Yesterday at the Agrifish council meeting, fisheries ministers agreed on the Baltic Sea fishing opportunities for 2024. The Commission proposal, which emphasised the urgent need of precautionary measures for several fish stocks, was downplayed, leaving business as usual as the main outcome.
The most unsettling decisions concerned the Bothnian and Central Baltic herring populations. These stocks have deteriorated recently and ICES models show a very small chance of improvement even if fishing mortality is zero. In such a situation, the Baltic multiannual plan, which is a binding EU regulation, states that all fishing shall cease. In light of this, the Commission proposed a limited bycatch quota of 1 000 tonnes for Bothnian herring, and a more extensive one (28 550 tonnes) for Central Baltic herring. The substantially larger bycatch quota for the Central Baltic was motivated by the mixed industrial fishery for sprat and herring (on average a 60/40 mix1), thus allowing the sprat fishery to continue.
However, in the negotiations the legal requirements of the Baltic multiannual plan were disregarded. The outcome was a TAC for the Bothnian herring fishery of 55 000 tonnes – 55 times larger than proposed – and a TAC of 40 368 tonnes for Central Baltic herring; all to let the industrial fishing for fishmeal continue. This is a devastating decision for the herring and the wider Baltic Sea environment, as herring is one of the key species in the ecosystem providing food for other fish, mammals and birds. It is equally devastating for the small-scale coastal fisheries for herring that remain, such as the northern Swedish fishery supplying the traditional fermented herring production, which is already suffering from the stock decline.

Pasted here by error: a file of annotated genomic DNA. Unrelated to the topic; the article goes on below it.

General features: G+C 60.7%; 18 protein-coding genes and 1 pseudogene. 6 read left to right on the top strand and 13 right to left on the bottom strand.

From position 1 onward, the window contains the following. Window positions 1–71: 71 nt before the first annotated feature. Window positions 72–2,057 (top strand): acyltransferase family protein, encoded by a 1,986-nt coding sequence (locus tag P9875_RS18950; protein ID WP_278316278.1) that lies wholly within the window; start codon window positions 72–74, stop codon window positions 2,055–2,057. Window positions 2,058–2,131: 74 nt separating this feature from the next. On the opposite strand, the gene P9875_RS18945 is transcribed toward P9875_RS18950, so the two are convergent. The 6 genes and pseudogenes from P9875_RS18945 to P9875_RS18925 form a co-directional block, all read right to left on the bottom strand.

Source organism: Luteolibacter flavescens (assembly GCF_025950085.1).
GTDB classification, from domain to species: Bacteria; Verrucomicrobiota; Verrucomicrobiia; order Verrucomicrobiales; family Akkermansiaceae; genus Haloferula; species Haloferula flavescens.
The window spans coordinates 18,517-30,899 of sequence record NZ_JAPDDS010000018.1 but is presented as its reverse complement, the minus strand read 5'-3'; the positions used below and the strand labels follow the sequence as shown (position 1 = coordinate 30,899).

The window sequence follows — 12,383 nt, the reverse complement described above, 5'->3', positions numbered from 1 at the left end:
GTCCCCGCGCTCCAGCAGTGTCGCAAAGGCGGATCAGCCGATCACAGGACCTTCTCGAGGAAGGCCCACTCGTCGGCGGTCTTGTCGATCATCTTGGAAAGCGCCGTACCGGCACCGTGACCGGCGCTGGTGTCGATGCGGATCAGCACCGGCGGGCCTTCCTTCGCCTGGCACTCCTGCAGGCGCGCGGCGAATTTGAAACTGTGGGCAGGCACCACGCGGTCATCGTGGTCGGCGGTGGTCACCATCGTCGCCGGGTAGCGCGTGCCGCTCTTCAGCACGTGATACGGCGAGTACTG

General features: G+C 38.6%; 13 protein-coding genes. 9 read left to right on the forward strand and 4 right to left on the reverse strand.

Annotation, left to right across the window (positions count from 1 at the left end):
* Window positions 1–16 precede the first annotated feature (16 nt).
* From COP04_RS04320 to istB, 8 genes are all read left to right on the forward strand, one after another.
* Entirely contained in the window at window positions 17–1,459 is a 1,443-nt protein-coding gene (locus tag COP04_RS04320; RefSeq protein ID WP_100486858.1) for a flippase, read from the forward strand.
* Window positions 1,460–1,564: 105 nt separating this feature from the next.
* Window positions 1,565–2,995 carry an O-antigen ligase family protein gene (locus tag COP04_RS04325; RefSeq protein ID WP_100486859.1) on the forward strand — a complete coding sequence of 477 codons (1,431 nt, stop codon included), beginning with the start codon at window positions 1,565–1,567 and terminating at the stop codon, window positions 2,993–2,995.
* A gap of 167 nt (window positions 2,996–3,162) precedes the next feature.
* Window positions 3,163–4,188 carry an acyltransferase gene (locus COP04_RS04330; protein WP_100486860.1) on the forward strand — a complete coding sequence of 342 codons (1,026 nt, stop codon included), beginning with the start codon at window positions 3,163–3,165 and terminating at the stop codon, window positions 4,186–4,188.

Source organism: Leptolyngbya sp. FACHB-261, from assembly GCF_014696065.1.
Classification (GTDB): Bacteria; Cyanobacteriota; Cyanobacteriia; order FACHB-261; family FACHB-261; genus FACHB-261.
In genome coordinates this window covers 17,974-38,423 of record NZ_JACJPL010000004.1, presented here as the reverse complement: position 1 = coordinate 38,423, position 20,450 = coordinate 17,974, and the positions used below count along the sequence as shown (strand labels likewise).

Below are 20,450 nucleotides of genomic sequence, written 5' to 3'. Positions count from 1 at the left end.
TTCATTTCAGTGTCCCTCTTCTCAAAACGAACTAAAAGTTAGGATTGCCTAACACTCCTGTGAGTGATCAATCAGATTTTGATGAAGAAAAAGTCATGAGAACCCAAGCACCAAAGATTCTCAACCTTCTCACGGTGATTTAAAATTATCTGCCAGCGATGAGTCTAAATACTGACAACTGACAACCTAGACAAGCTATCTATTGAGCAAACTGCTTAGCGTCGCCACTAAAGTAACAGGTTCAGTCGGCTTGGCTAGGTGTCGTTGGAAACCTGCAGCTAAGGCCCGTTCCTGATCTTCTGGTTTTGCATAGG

The TAC agreed for the Western Baltic herring stock, which has been subjected to a zero catch advice for many years, was a rollover from last year of 788 tonnes. The only well managed herring stock in the Baltic, the Gulf of Riga herring, received a TAC of 37 959 tonnes.
For the first time in history, the TAC for the normally much larger Central Baltic herring population is basically equal to the TAC for the tiny Gulf of Riga herring – solid proof of the total failure of the joint management of the Central Baltic population. Meanwhile, Estonia and Latvia deserve a big applause for their fisheries management. To conclude, three out of four herring stocks in the Baltic Sea are in a critical state, and yet, a large outtake of fish will still be permitted next year.
For sprat, there is a 10% cut in permitted landings but the TAC remains at a massive 201 000 tonnes. This is worrying since the catches of sprat and herring are heavily mixed, at least in the central Baltic, and with a continued 60/40 mix would result in a herring catch of 80 400 tonnes – way above the agreed bycatch quota. The agreed TAC poses a real threat to the ailing herring stock, especially in light of widespread misreporting2.
The fishing sector in the tiny Gulf of Riga will be allowed to fish almost the same amount of herring as in the entire Central Baltic Sea, since the Riga herring is very well managed compared to all other Baltic herring stocks.
Mixed bag for other Baltic stocks
The Baltic Sea cod stocks are also in very bad condition, and no targeted fishing is allowed. For the first time ever, recreational fishing for Western Baltic cod is also prohibited. This underscores the severity of the situation. The bycatch-only TAC for the western cod stock was set at 340 tonnes, while for the eastern Baltic cod stock it was a rollover of the bycatch-only TAC of 595 tonnes. The TAC for plaice is also a rollover from last year, at 11 313 tonnes.
The agreed TAC for Baltic salmon in the main basin was a decrease of 15% to 53 976 salmons, while the TAC for salmon in the Gulf of Finland increased by 7% to 10 144 salmons.
Overall, the Council’s decisions signifies a clear return to business as usual, representing a major setback for the Baltic ecosystem, and a breach of European law.
1 ICES. 2023. Baltic Fisheries Assessment Working Group (WGBFAS). ICES Scientific Reports. 5:58. 606 pp. https://doi.org/10.17895/ices.pub.23123768, p 240
2 ICES. 2023. Herring (Clupea harengus) in subdivisions 25–29 and 32, excluding the Gulf of Riga (central Baltic Sea). Replacing advice provided in May 2023. In Report of the ICES Advisory Committee, 2023. ICES Advice 2023, her.27.25–2932: https://doi.org/ 10.17895/ices.advice.23310368, p 3.